Exponential relationships (or chemical change vs physical change if I taught science)

An alternative to the champagne pyramid problem

Domain and range with a review of linear equations?  Awesome!

Here’s one that is just silly

Quote of the day (yesterday):  Ms Walsh, do you want to feel my shoes?  Why yes, Neema, I would love to feel your brand-new bright purple satiny Chucks.  Swagg!

Critical Mass

I had an interesting idea during yoga:  identify and mentor the students who are “getting it” so they can have the tools they need to really step into the leadership roles I already see them taking in the classroom.

What I hope will happen...

There are some really talented mathematicians in my classes, and I’d like to tap into that resource. I already see them taking positions of leadership in the class. Other students want to sit at their table groups because they know they can get help. They are asking for harder material, and are serious about redeeming this math year and getting ready for high school. I will be inviting them to participate in an innovative and student-driven program that I just made up yesterday in my head during triangle pose.  (Or maybe I was a tree…) I’ll invest one lunch per week mentoring and preparing these students to be leaders in the classroom and then see what they come up with. I’m 100% confident that it will be much better than anything I could come up with on my own. I’ll be targeting students based on their level of mastery as well as the motivation and leadership qualities I’ve seen demonstrated in my classes.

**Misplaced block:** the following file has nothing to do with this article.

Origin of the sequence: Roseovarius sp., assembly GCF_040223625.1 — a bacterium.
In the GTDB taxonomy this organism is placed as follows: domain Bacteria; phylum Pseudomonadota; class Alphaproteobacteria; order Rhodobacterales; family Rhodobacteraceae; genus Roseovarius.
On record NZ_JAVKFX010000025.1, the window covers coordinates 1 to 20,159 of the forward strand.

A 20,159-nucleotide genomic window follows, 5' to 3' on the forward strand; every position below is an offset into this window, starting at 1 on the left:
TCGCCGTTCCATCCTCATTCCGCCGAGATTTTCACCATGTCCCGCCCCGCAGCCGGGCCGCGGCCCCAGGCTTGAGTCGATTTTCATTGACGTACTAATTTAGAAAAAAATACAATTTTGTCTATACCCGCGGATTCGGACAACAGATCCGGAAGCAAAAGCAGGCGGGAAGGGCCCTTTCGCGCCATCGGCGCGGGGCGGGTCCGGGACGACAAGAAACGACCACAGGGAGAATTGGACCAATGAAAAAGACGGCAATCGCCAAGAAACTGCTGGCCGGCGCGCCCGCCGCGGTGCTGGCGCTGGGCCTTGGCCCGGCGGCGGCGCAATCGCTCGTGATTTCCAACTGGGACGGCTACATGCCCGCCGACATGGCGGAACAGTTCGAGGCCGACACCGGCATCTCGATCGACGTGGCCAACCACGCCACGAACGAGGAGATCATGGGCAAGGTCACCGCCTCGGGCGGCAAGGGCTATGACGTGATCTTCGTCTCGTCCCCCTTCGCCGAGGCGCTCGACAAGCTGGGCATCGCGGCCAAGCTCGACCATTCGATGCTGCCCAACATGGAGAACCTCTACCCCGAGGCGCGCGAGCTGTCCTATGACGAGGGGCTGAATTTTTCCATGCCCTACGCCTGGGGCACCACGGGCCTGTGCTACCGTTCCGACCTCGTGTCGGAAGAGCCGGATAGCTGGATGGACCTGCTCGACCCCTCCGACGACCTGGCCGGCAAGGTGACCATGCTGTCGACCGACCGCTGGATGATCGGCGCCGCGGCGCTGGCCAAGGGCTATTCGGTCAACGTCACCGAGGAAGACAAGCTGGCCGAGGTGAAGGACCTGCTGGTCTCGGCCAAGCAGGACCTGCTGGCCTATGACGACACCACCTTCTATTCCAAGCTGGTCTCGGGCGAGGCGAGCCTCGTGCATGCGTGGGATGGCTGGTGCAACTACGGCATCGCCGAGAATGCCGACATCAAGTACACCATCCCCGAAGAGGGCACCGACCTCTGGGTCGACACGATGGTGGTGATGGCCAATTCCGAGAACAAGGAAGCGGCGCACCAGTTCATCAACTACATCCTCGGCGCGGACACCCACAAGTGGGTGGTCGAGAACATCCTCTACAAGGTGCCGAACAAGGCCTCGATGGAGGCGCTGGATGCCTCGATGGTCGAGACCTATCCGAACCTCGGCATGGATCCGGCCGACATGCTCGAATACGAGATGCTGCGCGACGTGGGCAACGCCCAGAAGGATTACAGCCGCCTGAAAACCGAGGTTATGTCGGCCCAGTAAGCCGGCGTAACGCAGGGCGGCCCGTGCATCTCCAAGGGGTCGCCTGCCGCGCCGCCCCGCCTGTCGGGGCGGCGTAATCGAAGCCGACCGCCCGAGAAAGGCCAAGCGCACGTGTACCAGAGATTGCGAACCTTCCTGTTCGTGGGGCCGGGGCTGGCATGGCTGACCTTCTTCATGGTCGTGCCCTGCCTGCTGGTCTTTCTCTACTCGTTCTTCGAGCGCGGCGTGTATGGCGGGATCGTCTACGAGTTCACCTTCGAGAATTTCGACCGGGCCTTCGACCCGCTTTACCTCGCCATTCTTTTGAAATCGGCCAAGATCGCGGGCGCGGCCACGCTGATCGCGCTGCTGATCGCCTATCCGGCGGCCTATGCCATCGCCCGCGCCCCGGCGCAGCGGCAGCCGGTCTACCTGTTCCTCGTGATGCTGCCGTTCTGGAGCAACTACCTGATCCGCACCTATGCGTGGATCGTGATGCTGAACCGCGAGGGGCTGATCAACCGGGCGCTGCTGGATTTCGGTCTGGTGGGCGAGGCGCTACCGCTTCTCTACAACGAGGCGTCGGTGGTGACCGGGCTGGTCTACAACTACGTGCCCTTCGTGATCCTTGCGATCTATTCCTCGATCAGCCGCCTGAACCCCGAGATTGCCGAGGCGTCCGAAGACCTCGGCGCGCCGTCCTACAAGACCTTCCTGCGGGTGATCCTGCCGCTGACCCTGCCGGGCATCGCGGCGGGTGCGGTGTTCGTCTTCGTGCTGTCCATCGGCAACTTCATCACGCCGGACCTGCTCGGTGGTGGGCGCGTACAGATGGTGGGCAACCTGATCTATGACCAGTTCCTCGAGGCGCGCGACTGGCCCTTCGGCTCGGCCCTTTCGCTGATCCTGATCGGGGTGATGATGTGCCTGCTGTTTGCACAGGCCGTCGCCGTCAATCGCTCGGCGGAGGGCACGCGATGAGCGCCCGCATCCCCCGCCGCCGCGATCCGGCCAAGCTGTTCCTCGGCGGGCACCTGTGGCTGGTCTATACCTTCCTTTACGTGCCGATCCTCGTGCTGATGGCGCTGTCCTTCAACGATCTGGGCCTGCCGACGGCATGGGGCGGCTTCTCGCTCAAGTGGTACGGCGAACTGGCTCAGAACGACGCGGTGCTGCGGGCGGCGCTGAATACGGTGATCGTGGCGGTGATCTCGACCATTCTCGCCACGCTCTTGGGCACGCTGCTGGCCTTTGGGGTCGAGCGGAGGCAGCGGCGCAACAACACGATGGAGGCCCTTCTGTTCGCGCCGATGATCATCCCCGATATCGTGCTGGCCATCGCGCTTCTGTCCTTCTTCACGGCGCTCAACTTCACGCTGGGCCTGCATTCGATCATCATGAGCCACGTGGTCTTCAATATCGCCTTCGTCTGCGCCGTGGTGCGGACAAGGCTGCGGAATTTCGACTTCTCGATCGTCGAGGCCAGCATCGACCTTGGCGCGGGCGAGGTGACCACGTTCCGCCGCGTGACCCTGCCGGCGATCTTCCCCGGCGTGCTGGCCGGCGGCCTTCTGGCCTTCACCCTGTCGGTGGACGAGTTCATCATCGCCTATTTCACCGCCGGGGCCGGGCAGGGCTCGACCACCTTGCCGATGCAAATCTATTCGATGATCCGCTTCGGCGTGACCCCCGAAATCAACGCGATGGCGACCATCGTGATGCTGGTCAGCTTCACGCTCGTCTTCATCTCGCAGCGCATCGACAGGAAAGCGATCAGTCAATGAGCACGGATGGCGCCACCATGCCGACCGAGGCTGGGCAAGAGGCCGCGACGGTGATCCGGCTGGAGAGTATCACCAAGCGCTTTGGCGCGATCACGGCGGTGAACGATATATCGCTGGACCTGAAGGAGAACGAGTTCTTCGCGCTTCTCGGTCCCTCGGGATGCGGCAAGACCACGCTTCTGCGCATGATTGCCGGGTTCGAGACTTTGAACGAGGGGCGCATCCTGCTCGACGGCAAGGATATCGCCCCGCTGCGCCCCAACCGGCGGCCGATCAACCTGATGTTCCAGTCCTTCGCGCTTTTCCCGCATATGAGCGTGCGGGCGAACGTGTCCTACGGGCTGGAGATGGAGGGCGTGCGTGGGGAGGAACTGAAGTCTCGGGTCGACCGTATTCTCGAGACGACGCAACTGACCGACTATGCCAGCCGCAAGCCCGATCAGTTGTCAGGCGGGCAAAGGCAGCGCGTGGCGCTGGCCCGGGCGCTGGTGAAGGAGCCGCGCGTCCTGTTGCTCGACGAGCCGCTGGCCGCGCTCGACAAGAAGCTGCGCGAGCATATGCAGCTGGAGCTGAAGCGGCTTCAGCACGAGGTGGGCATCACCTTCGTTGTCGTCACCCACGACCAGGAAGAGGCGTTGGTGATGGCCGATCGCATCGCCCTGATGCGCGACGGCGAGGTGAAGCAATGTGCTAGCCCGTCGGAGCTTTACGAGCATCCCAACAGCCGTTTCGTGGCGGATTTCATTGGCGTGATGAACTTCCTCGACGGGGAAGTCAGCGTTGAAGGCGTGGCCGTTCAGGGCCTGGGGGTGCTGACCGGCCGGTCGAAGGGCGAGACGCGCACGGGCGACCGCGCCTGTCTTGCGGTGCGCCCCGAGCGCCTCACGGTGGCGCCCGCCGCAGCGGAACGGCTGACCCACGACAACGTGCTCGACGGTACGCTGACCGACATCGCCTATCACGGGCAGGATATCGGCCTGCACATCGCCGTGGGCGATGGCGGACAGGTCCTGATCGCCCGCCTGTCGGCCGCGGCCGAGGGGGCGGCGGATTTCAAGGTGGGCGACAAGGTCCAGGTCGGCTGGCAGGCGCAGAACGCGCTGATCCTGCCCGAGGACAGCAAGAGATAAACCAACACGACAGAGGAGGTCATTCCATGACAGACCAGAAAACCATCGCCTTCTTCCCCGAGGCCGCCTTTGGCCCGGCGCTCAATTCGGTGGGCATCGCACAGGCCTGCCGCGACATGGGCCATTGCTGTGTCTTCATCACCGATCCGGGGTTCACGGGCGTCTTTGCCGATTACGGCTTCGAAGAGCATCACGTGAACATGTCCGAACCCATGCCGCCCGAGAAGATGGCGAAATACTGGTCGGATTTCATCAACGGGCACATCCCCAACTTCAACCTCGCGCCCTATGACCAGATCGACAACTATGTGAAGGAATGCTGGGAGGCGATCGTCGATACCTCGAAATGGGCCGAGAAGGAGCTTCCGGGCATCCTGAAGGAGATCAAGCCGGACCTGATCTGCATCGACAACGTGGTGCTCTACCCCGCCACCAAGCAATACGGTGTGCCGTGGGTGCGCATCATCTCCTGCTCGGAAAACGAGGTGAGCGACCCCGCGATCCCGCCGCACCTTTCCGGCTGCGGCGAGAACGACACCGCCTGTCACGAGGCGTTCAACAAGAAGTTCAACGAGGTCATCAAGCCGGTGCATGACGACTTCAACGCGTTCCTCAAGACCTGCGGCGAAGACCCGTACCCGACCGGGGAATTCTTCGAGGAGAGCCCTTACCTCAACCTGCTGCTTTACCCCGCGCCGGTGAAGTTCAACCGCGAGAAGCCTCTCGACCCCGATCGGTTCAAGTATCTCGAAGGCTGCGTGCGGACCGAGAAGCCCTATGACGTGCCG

The first Critical Mass Monday will be by invitation, however any student who would like to participate would be welcome after that.
What’s it going to look like?  I don’t know.  But off the top of my head I think I have 28 potential leaders, and there may be some more I haven’t identified yet.  I ran the idea past a few of my 5th period students, and got some pretty enthusiastic feedback, which is really encouraging.  I’ll invite them all to come to a lunch-time brainstorming session on Monday, then see what happens.  If half want to participate, that’s going to be 14 students who are part of the solution, rather than part of the problem.  That can be nothing but awesome.
Why “Critical Mass”? Research has shown (and Ms Bryn has confirmed by her personal experience this year) that in a standards based grading system, where students are assessed exclusively on their mastery of skills and concepts, and receive regular, meaningful feedback throughout the learning process, the class average tends to center right around the B mark, which is Working Independently (and therefore meeting the standard). We’re obviously not there yet, but I believe that once we get enough students at the Working With Support/Working Independently border we’ll build momentum and really start to gel as a learning community. It’s gonna be rad. But it takes having enough students at a WWS/WI level so that the ones that are still Just Starting are in the minority and can get the help they need from myself and from their peers. Too many Just Startings and we can’t really get started.
That is Critical Mass. And I can’t do it alone.